That release, The Magpie Salute [Eagle Rock], was recorded live before a small audience at Applehead Studios in Woodstock, New York, in August 2016. The one exception is the standout single, “Omission,” which was tracked in a traditional studio setting, and it’s the most ass-kicking music by anyone affiliated with the Crowes in years.

Rich, it’s great to see you playing in a band with Marc Ford for the first time since 2006. Can you take us back to why the Black Crowes replaced Jeff Cease with Ford after the first album?

Robinson: It comes down to taste. We knew Marc was brilliant on the guitar. We were a bunch of dudes from the South, and once we got to a certain point, we could consider bringing in players from other places. Marc came from California, and Eddie was from Toronto. They approached music from different angles, and they expanded our sound.

Marc, what’s it like for you to revisit the old Crowes nest?

Ford: I realize that 2006 was quite a while ago. A lot has gone on. Back then, I’d been eating, breathing, sleeping, and living this stuff for 20 years. I was just full. I was over it. I couldn’t hear anymore. I didn’t care. I had to get away from things for a while and figure out, “Who am I without the guitar?”

What did you figure out?

Ford: I figured out that I’m pretty bitchin’. I play guitar, but I’m not a guitar player. It’s important to separate who you are, and what you do. Then, one day, I slapped on some Jimi Hendrix, and it was on again. I’ve always loved him. When I was growing up in Cerritos, California—hanging out with people who either ended up dead or in jail—Judas Priest was my exposure to music. Then, someone played Band of Gypsys for me. I didn’t know you could do that. Jimi’s music was the doorway, and it’s still mind-blowingly fresh, outside, and free. I found First Rays of the New Rising Sun [a 1997 Hendrix compliation], which kicks off with “Freedom,” and I was inspired to make another record. I raised a good amount of money via Kickstarter, and I released The Vulture in 2016. People are digging it, so we’re doing some of those songs for The Magpipe Salute shows.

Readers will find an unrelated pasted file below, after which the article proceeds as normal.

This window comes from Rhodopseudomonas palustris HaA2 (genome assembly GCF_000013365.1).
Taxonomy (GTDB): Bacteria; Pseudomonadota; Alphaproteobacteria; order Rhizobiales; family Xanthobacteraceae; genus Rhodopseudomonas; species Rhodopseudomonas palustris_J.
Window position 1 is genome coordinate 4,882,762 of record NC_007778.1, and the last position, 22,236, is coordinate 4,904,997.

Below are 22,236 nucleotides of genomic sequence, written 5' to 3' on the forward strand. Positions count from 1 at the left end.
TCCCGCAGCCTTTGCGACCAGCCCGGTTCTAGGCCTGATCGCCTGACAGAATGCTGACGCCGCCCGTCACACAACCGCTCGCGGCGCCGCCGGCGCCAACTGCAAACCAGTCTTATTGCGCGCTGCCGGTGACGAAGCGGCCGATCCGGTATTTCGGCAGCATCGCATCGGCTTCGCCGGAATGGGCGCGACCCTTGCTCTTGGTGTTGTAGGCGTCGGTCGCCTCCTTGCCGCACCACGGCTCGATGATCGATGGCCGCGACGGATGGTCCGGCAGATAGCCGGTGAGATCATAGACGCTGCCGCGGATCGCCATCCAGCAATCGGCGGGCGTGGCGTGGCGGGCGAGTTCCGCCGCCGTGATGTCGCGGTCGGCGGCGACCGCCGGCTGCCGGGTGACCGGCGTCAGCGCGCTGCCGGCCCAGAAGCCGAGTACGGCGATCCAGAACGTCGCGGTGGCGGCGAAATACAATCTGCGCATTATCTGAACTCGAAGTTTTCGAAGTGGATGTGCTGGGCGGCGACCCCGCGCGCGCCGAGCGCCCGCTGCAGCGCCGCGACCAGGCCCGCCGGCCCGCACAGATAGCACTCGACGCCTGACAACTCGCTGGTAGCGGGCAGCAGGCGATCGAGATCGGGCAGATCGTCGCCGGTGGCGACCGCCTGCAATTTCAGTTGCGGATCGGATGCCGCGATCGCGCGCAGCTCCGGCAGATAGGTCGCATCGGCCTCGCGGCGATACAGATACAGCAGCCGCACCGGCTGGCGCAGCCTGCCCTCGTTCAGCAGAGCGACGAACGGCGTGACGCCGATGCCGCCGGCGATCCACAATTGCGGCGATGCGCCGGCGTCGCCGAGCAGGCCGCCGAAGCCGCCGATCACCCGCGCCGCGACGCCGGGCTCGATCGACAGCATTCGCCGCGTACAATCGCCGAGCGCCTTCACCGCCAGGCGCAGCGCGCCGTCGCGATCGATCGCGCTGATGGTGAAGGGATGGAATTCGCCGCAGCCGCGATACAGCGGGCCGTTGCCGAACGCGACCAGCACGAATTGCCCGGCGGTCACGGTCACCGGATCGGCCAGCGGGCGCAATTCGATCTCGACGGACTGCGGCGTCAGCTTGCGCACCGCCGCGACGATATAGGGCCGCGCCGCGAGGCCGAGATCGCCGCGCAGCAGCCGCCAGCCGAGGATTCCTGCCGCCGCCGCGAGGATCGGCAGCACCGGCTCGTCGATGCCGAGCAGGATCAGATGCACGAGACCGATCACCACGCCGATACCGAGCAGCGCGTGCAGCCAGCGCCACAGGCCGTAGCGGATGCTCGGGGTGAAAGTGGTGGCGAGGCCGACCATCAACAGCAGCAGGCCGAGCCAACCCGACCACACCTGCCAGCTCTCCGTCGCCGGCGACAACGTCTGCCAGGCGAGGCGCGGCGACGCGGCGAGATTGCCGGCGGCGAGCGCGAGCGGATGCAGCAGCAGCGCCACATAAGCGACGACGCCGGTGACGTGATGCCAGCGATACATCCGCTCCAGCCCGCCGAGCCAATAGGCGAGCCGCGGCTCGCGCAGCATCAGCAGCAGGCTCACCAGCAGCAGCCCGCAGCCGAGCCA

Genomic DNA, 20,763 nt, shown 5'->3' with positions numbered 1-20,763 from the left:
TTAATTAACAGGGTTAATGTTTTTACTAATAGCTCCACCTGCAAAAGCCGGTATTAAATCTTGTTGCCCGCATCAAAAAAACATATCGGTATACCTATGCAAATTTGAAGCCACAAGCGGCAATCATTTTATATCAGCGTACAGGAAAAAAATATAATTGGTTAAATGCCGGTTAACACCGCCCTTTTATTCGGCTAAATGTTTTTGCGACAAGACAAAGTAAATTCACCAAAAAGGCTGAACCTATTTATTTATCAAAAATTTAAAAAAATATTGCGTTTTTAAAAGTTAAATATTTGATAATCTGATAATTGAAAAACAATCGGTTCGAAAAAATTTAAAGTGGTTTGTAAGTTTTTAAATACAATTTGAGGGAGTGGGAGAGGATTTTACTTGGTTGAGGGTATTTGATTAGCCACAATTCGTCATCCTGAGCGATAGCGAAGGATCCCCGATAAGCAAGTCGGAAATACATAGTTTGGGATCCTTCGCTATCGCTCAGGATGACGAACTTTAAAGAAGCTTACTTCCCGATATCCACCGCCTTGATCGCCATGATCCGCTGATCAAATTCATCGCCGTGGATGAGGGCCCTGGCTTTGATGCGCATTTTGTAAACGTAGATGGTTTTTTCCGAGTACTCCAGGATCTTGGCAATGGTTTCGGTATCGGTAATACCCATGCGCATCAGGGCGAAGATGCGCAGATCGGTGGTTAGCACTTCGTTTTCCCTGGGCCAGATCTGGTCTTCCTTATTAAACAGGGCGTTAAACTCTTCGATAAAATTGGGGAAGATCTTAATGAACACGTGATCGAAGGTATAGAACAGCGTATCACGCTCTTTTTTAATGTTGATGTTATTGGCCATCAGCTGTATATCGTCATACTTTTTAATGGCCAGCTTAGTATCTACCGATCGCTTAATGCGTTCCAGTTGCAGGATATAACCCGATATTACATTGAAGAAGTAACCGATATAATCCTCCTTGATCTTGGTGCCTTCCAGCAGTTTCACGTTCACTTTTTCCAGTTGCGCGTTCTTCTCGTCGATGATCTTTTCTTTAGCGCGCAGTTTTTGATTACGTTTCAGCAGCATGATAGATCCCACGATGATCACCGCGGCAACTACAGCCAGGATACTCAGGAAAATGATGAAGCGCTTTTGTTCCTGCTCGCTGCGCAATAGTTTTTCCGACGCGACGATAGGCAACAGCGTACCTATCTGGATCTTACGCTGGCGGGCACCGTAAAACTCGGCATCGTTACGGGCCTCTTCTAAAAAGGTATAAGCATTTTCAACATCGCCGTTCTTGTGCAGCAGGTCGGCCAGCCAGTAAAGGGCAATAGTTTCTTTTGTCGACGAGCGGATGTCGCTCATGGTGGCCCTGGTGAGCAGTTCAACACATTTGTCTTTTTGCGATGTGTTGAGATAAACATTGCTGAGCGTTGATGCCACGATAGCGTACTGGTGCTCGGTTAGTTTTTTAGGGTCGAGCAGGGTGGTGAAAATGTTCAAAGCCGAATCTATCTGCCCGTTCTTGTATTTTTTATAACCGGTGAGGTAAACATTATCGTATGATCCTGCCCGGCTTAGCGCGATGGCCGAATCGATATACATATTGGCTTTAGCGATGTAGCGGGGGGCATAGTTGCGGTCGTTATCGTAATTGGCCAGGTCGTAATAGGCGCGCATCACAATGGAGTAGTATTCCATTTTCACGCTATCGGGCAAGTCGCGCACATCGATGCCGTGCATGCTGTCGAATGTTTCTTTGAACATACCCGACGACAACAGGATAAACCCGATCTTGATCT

Rich Robinson’s “new” ’68 Gibson ES-335 (Top), and his ’69 Les Paul goldtop that RS Guitarworks restored after Hurricane Sandy flooded Robinson’s New Jersey storage space in 2012.
Credit: KERRI LESLIE

After years of smaller solo bands, you’re expanding big time for the Magpie Salute. How did it come about?

Robinson: I wanted to try something different for another live Woodstock Session album. Marc and Eddie were both excited to play again. We didn’t know where we were going, but it was great to play Crowes songs, because that’s my body of work. We all had so much fun. Marc and I got to hang out for the first time without the filter of my brother, who has a strong personality that can take a lot of the wind out of a room. Marc and I had always played really well together, but we never got to break through personally. Life goes on. What else could we do together?